This will cost money (less in basketball than football because of the size of the roster), but its benefits are in its message. There is no "one and done." There is no "death penalty." A scholarship recipient is a student-athlete even if he forgoes being a student for a period of time. Institutions must commit to education and whatever it takes to enable the person (or family member) to earn a four-year degree: tutoring, support programs, mental and physical health facilities, faculty members (real ones) dedicated to success.

Second, the NCAA must be disbanded and its 400-page rule book discarded. Neither is working. Drain that swamp in its entirety; put the money in trust and start over. And, whatever new organization is formed, I hope it would incorporate the first suggestion, keeping athletic scholarships in place in perpetuity.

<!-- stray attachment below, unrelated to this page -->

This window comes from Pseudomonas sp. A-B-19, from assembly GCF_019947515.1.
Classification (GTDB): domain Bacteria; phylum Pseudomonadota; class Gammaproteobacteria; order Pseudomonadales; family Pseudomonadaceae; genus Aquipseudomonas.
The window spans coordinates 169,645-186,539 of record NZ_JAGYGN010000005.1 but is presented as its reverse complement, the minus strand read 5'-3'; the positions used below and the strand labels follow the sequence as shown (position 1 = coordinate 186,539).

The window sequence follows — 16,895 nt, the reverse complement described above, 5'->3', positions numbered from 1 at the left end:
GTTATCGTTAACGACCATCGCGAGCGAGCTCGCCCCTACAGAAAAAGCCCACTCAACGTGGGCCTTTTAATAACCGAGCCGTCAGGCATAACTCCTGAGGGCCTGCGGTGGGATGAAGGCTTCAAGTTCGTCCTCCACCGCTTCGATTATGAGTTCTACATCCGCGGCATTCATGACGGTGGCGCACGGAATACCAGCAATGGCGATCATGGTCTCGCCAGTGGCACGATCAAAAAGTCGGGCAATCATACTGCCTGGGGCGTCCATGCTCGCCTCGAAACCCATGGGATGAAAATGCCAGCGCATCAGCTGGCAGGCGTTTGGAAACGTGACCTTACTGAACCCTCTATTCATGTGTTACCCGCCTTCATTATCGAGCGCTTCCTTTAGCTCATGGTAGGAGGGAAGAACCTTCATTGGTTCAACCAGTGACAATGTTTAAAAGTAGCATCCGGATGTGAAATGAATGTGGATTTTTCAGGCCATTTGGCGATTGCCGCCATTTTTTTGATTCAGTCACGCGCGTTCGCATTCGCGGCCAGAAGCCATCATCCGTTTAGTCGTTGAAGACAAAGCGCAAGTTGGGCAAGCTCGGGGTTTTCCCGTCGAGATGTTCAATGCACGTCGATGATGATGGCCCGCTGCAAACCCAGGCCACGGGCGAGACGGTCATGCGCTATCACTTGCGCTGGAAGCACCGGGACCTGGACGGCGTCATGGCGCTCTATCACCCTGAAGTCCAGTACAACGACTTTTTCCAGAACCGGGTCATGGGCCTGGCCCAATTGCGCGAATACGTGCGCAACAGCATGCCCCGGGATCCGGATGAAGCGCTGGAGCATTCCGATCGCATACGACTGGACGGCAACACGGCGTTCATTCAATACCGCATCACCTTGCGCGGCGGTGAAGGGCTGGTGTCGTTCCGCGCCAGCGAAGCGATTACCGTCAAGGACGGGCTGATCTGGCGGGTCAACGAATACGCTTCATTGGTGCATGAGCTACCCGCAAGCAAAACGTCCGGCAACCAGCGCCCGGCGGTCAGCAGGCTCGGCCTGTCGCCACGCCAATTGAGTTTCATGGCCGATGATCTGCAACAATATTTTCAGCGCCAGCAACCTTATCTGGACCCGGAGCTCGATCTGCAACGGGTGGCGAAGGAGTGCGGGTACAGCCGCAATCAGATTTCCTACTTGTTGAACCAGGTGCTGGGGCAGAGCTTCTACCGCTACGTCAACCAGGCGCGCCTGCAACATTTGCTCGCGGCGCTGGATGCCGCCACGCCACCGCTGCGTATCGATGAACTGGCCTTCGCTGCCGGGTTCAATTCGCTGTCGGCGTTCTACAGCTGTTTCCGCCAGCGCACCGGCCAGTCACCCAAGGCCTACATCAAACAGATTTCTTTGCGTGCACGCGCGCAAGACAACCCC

We need to ask: If we were designing an organization to oversee collegiate athletics, what would it look like? Not anything like the NCAA, I’ll bet. That organization, at least in theory, is run by participating presidents, but in actuality, it seems to be run by NCAA personnel and a few presidents.

Any new organization would need clout to succeed, and that would require strong presidential participation (not surrogates), cooperation among institutions (even competitors), and commitment to students. That will not be easy, but it will be necessary. Meanwhile, as we reflect on a solution, those of us who care about the value and integrity of higher-education athletics must stand up to point out wrongs and speak out about the importance of education, on and off the court and the field. We must open our eyes to what drives people and institutions: self-interest and greed. And we must push for a celebration of values that favor making the word "student" a permanent part of the phrase "student-athlete."

Karen Gross is a former president of Southern Vermont College and of the Division III NECC athletic conference. She also served on the NCAA Presidents Division III Advisory Group.